Getting Things Done (Book review)
Do you feel like you’re not being as efficient as you could be? Do you tend to procrastinate and worry that you have forgotten something important? I’m like that, but after reading Getting Things Done (GTD) I think I have improved a little.
If you’ve never heard of Gettings Things Done before, it’s a complete system for relieving your brain of a lot of the work it is currently doing, which will enable you to relax and as a result of that become more productive and reduce your stress level.
The book consists of three parts. The first part explains how the GTD system and the basic methods and techniques that are related to it work. The second part is a practical guide to implementing the system in your own life. Part three describes the benefits you will get when you use the GTD process for everything in your work and in your life.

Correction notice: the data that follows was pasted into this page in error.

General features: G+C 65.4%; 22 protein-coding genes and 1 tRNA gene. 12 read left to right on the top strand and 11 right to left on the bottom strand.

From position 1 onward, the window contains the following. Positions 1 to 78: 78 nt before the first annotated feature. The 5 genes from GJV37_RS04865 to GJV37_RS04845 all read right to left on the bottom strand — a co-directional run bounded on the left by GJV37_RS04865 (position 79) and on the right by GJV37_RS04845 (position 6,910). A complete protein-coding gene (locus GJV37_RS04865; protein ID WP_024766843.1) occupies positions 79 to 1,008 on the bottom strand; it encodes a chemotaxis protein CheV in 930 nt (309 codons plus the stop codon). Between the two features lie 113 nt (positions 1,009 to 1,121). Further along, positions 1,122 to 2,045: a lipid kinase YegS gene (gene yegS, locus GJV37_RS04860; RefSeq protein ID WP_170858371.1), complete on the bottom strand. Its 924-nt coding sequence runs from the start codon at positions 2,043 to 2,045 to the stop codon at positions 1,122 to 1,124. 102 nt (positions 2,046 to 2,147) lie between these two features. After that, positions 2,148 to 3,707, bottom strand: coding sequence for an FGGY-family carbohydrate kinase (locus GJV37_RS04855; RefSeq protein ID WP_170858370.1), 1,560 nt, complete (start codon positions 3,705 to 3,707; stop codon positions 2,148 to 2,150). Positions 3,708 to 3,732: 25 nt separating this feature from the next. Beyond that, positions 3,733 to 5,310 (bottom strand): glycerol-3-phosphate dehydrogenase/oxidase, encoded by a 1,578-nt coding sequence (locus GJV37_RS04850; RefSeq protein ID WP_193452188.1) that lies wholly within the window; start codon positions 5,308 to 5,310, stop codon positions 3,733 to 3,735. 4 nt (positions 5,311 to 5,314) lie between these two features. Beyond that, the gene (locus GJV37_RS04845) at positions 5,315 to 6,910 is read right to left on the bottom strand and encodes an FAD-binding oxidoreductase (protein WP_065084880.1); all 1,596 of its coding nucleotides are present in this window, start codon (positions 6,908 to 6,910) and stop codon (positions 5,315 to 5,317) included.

Implementing the whole GTD system will take a while. I haven’t had the patience to get everything into the system, so I’m currently trying to apply the parts that I felt were quick and relatively easy to get started with.
One technique that I feel works well for me is the two-minute rule. Whenever something shows up in your “inbox” (be it in your email application, your snail mail or through a phone call), figure out if you can do it in two minutes or less, and if you can, do it right away. That, and making better use of the delete key, has helped me regain reasonable control of my email inbox.
The GTD concept is used by many people, and there are several websites, like 43 Folders, that provide tips related to the philosophy described in this book.
Getting Things Done may not change your life, but by teaching you how to get things out of your brain and into a trustworthy system of folders and lists it should help you make the life you have less stressful.
- Getting Things Done
- Author: David Allen
- ISBN: 0142000280
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